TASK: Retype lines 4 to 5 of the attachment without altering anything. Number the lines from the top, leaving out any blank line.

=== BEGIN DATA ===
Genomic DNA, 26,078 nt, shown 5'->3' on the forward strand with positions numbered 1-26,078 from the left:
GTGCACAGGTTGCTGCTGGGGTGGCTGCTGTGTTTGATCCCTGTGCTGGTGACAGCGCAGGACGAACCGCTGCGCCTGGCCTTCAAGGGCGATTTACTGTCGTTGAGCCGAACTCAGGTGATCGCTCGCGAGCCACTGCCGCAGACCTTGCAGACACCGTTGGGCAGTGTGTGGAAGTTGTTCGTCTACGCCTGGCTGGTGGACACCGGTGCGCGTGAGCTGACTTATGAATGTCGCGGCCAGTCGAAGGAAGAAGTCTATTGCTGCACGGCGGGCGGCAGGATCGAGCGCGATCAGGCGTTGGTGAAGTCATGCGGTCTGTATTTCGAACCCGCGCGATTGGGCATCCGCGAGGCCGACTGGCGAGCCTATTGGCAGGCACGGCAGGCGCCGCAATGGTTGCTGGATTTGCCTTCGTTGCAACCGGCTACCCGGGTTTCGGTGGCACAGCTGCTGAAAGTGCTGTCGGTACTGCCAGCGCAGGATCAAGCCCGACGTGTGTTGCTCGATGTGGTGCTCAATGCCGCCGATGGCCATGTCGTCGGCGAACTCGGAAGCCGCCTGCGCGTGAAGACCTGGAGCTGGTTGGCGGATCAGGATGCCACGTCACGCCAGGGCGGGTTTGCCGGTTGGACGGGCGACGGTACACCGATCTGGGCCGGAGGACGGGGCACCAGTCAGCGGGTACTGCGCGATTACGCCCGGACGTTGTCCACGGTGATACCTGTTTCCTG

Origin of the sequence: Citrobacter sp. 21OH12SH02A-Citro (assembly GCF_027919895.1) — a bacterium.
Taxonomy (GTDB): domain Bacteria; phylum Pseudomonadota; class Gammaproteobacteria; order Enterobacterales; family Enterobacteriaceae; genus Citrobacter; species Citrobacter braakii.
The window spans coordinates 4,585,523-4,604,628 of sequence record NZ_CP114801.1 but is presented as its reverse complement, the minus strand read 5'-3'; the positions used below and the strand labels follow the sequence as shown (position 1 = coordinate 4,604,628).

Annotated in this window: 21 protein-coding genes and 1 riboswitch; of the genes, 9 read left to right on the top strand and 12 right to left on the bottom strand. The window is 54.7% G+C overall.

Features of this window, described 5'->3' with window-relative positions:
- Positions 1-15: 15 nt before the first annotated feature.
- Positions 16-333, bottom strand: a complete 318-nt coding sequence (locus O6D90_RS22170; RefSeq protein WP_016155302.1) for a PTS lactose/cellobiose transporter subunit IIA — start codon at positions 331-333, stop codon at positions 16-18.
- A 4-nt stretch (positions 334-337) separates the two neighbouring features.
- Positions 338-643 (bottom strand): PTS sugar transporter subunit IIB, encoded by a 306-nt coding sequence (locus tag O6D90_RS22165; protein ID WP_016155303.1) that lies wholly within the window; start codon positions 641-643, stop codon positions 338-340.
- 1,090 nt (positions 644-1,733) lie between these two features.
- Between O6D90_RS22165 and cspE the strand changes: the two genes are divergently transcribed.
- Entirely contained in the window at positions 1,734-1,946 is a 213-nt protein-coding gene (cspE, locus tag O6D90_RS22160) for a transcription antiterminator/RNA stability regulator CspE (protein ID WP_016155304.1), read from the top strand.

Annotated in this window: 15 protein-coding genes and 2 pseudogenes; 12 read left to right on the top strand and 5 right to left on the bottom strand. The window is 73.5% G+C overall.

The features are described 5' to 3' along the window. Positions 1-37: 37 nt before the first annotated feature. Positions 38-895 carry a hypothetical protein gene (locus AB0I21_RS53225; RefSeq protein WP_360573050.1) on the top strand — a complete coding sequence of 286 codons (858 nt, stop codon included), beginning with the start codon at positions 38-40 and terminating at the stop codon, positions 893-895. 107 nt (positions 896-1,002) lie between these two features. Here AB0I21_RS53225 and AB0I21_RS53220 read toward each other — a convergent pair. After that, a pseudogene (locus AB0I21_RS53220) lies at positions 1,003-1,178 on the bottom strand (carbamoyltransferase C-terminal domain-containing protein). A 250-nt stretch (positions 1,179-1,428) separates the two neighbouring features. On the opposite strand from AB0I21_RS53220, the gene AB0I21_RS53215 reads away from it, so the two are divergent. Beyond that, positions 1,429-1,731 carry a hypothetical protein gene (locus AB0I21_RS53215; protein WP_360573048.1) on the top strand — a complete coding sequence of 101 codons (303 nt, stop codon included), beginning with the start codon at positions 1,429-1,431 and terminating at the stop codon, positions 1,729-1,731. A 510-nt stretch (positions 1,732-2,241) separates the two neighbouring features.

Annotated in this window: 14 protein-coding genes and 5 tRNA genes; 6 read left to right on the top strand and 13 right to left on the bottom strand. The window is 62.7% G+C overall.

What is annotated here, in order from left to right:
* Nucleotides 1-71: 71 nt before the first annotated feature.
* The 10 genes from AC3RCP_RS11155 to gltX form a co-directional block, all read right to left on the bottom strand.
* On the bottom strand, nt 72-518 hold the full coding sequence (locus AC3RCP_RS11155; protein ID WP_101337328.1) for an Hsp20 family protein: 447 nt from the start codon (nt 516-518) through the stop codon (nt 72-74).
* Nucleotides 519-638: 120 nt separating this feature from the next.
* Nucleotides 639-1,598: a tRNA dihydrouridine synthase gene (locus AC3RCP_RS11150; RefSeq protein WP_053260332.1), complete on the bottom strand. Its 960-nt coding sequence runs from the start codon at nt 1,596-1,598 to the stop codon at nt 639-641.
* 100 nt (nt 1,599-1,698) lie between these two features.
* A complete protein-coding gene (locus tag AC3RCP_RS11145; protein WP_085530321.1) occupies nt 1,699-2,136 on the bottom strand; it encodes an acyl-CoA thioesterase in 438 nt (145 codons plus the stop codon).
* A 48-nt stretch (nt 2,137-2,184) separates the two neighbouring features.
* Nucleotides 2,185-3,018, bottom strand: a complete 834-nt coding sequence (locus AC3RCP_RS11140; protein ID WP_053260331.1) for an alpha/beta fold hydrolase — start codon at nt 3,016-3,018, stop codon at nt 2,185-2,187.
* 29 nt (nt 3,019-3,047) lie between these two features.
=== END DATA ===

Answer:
Taxonomy (GTDB): domain Bacteria; phylum Pseudomonadota; class Gammaproteobacteria; order Enterobacterales; family Enterobacteriaceae; genus Citrobacter; species Citrobacter braakii.
The window spans coordinates 4,585,523-4,604,628 of sequence record NZ_CP114801.1 but is presented as its reverse complement, the minus strand read 5'-3'; the positions used below and the strand labels follow the sequence as shown (position 1 = coordinate 4,604,628).